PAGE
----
Taking in scenes from Aristophanes to The Office, from the Roman Saturnalia to Groundhog Day, Bevis also considers comic theory from Aristotle to Freud and beyond, tracing how comic achievements have resisted as well as confirmed theory across the ages.

This book takes comedy seriously without taking it solemnly, and offers an engaging study of the comic spirit which lies at the heart of our shared social and cultural life.

ABOUT THE SERIES: The Very Short Introductions series from Oxford University Press contains hundreds of titles in almost every subject area. These pocket-sized books are the perfect way to get ahead in a new subject quickly. Our expert authors combine facts, analysis, perspective, new ideas, and enthusiasm to make interesting and challenging topics highly readable.

Insightful, witty and impressively wide-ranging throughout (Times Literary Supplement)

About the Author

Bevis shows there's no iron rule that a book on comedy can't be entertaining (Independent i)

Inside This Book (Learn More)
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Front Cover | Copyright | Table of Contents | Excerpt | Index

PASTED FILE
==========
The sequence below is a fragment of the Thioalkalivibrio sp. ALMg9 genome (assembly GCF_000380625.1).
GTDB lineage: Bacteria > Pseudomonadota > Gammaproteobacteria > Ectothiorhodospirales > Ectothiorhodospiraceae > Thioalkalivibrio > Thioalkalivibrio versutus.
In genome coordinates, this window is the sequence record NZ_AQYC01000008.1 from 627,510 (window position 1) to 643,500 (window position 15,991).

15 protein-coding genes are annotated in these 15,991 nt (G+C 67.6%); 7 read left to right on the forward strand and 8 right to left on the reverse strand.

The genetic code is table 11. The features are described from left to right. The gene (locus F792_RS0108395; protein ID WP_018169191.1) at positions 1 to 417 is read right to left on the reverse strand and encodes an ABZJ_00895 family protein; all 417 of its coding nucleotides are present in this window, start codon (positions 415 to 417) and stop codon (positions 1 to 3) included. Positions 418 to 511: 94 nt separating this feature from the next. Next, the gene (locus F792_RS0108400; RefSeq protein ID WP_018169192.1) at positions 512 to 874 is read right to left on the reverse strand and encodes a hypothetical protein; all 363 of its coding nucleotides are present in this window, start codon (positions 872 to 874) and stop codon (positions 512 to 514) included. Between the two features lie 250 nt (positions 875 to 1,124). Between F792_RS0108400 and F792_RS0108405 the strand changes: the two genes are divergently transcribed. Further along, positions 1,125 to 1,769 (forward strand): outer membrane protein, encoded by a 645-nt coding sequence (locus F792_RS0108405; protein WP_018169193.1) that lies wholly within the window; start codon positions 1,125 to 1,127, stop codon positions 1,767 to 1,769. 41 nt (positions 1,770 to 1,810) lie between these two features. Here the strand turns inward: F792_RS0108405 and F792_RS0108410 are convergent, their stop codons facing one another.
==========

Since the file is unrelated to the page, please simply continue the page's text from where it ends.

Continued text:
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2 of 2 people found the following review helpful
Format:Paperback|Verified Purchase
Matthew Bevis' "Very Short Introduction to Comedy" is hugely enjoyable and offers a sophisticated (and at times properly demanding) account of the development of the subject from the time of the Ancient Greeks up to more-or-less the present day. I say it's demanding but that should not put anyone off reading this wonderful guide. As plenty of people have said, comedy is a serious matter - if it is to be done well - and Matthew Bevis makes this absolutely clear by providing a thorough account of the history of the subject in its many different forms. Having said that, the book is full of great jokes which exemplify or illustrate the points he makes about how Comedy has evolved through history.